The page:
Ureteroscopy practices ought to consider breakage rates and repair costs when weighing the cost-effectiveness of reusable flexible ureteroscopes against single-use alternatives.
That’s one conclusion drawn by the authors of a recent systematic review and meta-analysis which claims to be the first to estimate the repair rate of reusable flexible ureteroscopes as well as the average repair cost per ureteroscopy.
The 18 studies included within the review published by the European Association of Urology found 411 repairs required from 5,900 procedures. Researchers calculated the average cost per repair to be $6,808. They determined the weighted repair rate to be 6.5 percent, which was equivalent to an average of 15 ureteroscopy procedures before a repair was needed.
These figures come out to an average of $441 in repair costs per procedure.
Ureteroscopy is the most common procedure to treat nephrolithiasis — kidney stones — worldwide and also used for urothelial cancer and stricture disease, the study authors write. The complex ureteroscopes used, however, are vulnerable to damage sustained during procedures or reprocessing cycles.
As the researchers found, routine repair is costly and may cause delays in service while devices are unavailable. Their sterilization requires specialized equipment and staff and inadequate cleaning increases infection risk.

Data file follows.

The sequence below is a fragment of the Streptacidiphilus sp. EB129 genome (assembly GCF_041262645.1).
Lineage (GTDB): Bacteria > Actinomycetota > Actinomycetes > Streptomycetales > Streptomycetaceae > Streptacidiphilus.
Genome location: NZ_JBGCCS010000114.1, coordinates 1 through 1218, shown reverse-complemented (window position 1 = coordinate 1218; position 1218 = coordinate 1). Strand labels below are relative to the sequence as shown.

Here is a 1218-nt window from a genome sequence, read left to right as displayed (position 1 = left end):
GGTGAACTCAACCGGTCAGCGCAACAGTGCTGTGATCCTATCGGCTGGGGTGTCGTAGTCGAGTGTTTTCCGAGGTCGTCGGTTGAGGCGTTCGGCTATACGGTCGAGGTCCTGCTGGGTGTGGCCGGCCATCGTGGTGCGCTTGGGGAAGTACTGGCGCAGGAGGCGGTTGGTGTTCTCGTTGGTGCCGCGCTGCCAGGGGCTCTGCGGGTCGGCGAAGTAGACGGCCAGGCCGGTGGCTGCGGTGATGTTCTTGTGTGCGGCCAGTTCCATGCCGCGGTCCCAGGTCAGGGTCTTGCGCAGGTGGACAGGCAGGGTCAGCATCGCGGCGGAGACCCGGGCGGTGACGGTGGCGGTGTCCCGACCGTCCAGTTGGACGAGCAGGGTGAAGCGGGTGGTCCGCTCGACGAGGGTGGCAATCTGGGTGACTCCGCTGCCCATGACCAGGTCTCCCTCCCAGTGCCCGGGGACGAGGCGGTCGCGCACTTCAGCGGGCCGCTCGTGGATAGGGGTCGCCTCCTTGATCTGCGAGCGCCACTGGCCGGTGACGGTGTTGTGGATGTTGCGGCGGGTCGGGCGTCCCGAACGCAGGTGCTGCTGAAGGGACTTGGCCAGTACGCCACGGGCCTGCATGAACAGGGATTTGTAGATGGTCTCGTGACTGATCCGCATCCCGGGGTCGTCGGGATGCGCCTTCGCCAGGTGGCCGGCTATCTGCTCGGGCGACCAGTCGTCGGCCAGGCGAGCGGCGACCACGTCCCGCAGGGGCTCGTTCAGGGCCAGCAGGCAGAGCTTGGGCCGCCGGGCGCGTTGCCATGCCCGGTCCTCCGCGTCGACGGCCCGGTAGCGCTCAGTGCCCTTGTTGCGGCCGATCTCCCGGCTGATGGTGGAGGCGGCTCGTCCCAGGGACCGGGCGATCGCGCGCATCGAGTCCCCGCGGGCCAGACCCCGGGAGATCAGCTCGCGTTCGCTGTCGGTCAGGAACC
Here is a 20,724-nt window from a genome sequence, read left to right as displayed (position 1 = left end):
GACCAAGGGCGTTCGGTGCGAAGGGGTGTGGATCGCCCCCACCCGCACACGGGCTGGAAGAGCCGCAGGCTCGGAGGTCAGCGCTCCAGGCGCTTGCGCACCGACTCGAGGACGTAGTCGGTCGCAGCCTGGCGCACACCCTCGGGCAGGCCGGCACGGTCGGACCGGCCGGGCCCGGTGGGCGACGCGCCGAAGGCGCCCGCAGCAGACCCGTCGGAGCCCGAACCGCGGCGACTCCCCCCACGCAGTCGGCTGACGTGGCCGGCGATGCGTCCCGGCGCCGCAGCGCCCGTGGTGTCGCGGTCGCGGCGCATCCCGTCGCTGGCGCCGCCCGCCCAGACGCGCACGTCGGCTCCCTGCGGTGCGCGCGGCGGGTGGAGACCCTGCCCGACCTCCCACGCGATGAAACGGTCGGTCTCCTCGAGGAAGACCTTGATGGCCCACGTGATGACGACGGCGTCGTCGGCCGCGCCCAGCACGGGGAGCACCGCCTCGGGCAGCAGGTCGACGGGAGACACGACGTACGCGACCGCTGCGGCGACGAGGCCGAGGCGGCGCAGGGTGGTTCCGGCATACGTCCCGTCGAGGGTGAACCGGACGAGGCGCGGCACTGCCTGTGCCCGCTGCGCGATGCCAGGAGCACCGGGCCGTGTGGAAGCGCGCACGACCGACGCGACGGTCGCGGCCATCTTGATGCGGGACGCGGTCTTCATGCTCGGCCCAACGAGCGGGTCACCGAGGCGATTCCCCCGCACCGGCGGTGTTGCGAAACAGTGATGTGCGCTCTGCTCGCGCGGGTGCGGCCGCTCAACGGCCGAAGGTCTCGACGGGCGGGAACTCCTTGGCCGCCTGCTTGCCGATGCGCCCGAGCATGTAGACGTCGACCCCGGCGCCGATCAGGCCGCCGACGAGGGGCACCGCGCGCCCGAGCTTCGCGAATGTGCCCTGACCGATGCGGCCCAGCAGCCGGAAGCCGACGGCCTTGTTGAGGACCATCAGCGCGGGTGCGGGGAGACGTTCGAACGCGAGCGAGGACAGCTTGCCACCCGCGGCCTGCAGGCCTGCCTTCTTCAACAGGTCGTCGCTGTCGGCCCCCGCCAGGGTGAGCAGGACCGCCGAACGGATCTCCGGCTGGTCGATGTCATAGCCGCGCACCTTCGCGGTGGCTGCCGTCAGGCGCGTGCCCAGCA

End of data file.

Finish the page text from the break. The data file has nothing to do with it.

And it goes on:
“Single-use fURSs have been introduced to overcome these disadvantages,” the authors write. “Commercially available single-use fURSs have comparable and, in some cases, superior performance to reusable fURSs.”
One of the study’s authors is employed by Ambu A/S, a Danish company that manufactures single-use endoscopes, and another is a former employee. Two authors serve on Ambu’s advisory board.
Several studies have compared the cost-effectiveness of reusable ureteroscopes to single-use devices.
“The majority of these studies highlighted the significant expenditures associated with frequent repairs that, in some studies, account for half of the total costs of maintaining a fleet of fURSs necessary for clinical practice,” the authors write.
The authors list three elements to consider when comparing the per-procedure costs of reusable and single-use scopes:
“In addition to high repair costs, there are negative impacts on clinical practice,” the authors say of reusable flexible ureteroscopes. “Damage to reusable endoscope channels secondary to device manipulation during procedures or reprocessing may increase the potential for biofilm formation that has been associated with endoscopy-related infections.”
They cite a separate study that found damaged scopes to be one of the most common factors of microbial transmission during gastrointestinal endoscopy.
“In situations where there is heightened concern about infection due to specific patient or clinical factors, single-use equipment may help mitigate the risks of endoscope-associated infection,” according to the authors.
In April 2021, the U.S. Food and Drug Administration issued a letter to healthcare providers announcing an investigation in reports of infections and other contamination issues involving reprocessed urological endoscopes, including flexible ureteroscopes and cystoscopes. In the months that have followed, problems involving reusable ureteroscopes “haven’t gone away,” according to a webinar featuring a prominent epidemiologist.